The first time I heard this phrase was from a wise and dear friend who has recently passed away. We were coworkers at the time, and I came to her with an issue, something I was angry about “cuz I be’n dun wrong!”
After listening for a while and waiting for me to slow down my tirade, she calmly said, “it is what it is.” I stared at her wondering if she had heard me correctly. Surely, she didn’t understand the serious nature of my problem. Her calm expression and direct eye contact told me she had heard me, so I left her office even angrier than when I came in! I was offended. Why hadn’t she climbed into my story with me? Why hadn’t she agreed with me, beating her metaphorical fist on the table with me? She didn’t agree or disagree, she just …what? I didn’t understand.
Years later, I understand the saying more clearly, and have it posted on my refrigerator and my desk. However, I do believe the “when” and “how” for using the phrase needs careful consideration. Its use is situation- and person-dependent. It is not used to minimize, invalidate or be insensitive to others. Be aware of your motives before using it.
Truly listening to another soul with kindness and empathy is a gift to those who are hurting, sad, angry or feeling alone. That is not the time to say “it is what it is,” that is the time to be fully present and willing to open your heart.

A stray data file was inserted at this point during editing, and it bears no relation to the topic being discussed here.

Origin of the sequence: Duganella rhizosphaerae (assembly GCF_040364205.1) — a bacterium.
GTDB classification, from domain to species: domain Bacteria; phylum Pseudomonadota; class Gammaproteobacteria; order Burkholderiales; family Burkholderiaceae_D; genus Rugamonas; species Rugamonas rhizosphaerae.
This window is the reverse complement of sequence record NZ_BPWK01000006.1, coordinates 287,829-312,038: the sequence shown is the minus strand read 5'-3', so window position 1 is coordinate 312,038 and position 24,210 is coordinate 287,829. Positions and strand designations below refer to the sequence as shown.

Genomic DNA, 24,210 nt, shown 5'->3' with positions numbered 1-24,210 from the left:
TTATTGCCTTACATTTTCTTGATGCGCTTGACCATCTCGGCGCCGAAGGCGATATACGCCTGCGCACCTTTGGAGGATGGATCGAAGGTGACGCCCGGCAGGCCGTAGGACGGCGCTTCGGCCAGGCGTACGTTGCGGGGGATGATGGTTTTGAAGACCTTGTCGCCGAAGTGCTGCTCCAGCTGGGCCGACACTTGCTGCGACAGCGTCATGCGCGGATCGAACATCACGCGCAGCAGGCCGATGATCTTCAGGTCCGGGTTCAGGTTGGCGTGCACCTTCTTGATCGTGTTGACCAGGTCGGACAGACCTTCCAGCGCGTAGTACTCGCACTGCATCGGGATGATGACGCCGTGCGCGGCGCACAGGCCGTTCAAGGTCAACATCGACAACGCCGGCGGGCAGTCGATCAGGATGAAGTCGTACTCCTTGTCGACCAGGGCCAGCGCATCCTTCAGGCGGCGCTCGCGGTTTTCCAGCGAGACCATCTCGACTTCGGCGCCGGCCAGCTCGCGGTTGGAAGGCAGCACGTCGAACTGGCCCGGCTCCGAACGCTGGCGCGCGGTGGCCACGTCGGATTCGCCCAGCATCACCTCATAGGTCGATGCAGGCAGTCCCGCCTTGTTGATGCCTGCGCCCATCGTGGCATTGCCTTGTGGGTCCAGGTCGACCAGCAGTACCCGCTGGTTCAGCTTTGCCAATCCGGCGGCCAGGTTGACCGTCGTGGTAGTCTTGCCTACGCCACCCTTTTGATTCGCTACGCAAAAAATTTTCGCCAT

However, how often are our grievances and rants just a useless waste of energy? How many minutes, hours or days of our lives are we willing to spend in the state of beating our fist on the table? I often find myself frustrated over something or someone that isn’t the way I think it or they should be. I can make a pretty good argument (usually in my head) about why it or they shouldn’t be that way. I call this process my “9 out of 10 sidewalk poll” – meaning that after hearing my story, 9 out of 10 people on the street would agree with me.
But, guess what? It doesn’t matter if I think I’m right: the thing, situation or person still “is what it is”. I learned this lesson from another friend I was complaining to (I’m sensing a pattern). After listening she said, “You know what the rub is? You are probably right. But it doesn’t matter.” Once again, I was confused and deflated. It didn’t matter I was right? Of course it mattered! However, it really didn’t.
There are so many things in our lives we have no control over, but there are many things we do, such as our attitude and mindset. I need to stop being a victim of life, change the things I can, and the rest … well, it is what it is.
“Living & Growing” is a reoccurring column written by different authors and submitted by local clergy and spiritual leaders.